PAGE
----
Full Coverage Of The May 4th Michigan Online Gambling Hearing

May 4, 2016
Full Coverage Of The May 4th Michigan Online Gambling Hearing

US Poker will post continuous updates of today’s hearing in front of the Michigan Regulatory Reform Committee that will take place at 2 p.m. EST. The hearing will be chaired by Michigan State Senator Tory Rocca.

The hearing will be live streamed here.

The hearing has two bills on the agenda:

  • SB 889 – State Senator Mike Kowall’s online gambling expansion bill.
  • SB 890 – A companion bill to amend Michigan penal code, exempting SB 889’s gaming expansions.

What to expect

Heading into the hearing we don’t know very much.

US Poker expects the hearing to be largely informational in nature.

A vote seems unlikely today, but not completely out of the question.

Further reading

We’ve provided several links to give today’s hearing a bit of context, and explain how Michigan has gotten to this point.

  • Michigan Jumps Into Online Gambling Debate With Bill To Regulate Internet Poker And Casino Games
  • Michigan Continues Sprint To Online Gambling With May 4th Committee Hearing
  • The Answers To These 4 Questions Will Provide A Clearer View Of Online Gambling’s Chances In Michigan

The hearing 2 p.m.

Lawmakers are starting to filter into the chamber.

According to John Pappas of the PPA (he’s one of the people testifying today), Spectrum Gaming Group’s Michael Pollock is also going to testify, and he also sees regulatory experts from Amaya/PokerStars in attendance.

Senator Kowall explaining bill. One point of interest, tribes entering into the market must waive tribal sovereignty. Could be a major sticking point.

Poker Players Alliance executive director testifying. Notes PPA has 20,000 members in Michigan.

Pappas reiterates comments from recent California hearing: Online gaming expansion bills are first and foremost consumer protection bills. Pappas then shows how easy it is to access online poker sites (illegal offshore sites) on his laptop.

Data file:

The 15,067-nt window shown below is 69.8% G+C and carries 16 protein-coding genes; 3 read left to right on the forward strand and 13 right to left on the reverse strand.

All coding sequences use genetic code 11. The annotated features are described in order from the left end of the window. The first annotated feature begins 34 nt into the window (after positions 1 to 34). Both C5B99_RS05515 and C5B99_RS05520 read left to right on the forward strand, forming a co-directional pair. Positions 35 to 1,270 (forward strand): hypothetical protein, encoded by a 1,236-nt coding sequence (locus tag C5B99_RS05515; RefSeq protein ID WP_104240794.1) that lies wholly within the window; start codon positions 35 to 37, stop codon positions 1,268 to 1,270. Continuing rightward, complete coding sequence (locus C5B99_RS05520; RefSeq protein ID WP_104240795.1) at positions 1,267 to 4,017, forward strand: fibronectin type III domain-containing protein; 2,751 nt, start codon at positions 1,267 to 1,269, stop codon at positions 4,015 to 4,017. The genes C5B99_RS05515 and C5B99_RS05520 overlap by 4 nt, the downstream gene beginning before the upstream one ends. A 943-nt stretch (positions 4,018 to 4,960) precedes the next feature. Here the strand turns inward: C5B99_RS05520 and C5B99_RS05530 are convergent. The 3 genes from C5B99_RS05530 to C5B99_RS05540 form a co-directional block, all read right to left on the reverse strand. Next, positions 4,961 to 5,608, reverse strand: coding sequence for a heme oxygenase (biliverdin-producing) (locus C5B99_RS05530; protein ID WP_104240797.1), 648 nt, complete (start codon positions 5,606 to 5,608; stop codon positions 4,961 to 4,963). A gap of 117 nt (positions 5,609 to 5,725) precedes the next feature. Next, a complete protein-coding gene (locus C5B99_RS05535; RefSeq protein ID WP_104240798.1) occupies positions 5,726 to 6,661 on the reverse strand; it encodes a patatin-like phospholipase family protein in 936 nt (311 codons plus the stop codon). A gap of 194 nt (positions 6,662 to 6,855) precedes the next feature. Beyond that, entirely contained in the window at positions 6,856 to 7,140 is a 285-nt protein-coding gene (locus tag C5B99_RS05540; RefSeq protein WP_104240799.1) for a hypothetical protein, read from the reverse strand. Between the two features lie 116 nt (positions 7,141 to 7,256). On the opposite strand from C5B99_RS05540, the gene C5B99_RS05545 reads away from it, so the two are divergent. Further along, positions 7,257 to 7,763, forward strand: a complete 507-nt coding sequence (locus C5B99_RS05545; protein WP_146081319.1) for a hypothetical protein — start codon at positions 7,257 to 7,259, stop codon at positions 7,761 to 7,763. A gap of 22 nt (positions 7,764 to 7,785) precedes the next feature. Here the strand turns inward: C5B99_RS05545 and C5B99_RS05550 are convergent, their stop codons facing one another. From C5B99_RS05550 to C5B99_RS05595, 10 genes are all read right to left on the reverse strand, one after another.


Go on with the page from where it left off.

The live stream is showing Pappas’ demonstration in real-time; this real-world demonstration seems like a good way to present the problem to legislators.

Pappas notes no breaches of geolocation, no underage gambling, or increase in problem gambling. He also says, every day Michigan delays is another day these safeguards are not in place to protect Michigan residents.

Pappas introduces a new term, “poker tourism,” and notes the robust attendance at poker tournaments and the dollars these visitors spend.

Pappas concludes by reiterating the bill doesn’t expand gambling, as Michigan residents are already playing online.

Three representatives from Amaya Gaming are now speaking in favor of the bill.

First is Jeanne David, who runs PokerStars’ responsible gaming department.

David is explaining how Amaya and PokerStars setup their responsible gambling protocols. This is the first time (to my knowledge) an online gaming company has so eloquently laid out its responsible gaming procedures at this type of hearing.

David is now demonstrating how players can set spending and deposit limits and self-exclusion. Limits can be on stakes played or even money lost – David uses the example of $40/week, or $.50/hand at a blackjack table.

David was a solid witness, should be brought to every single one of these hearings.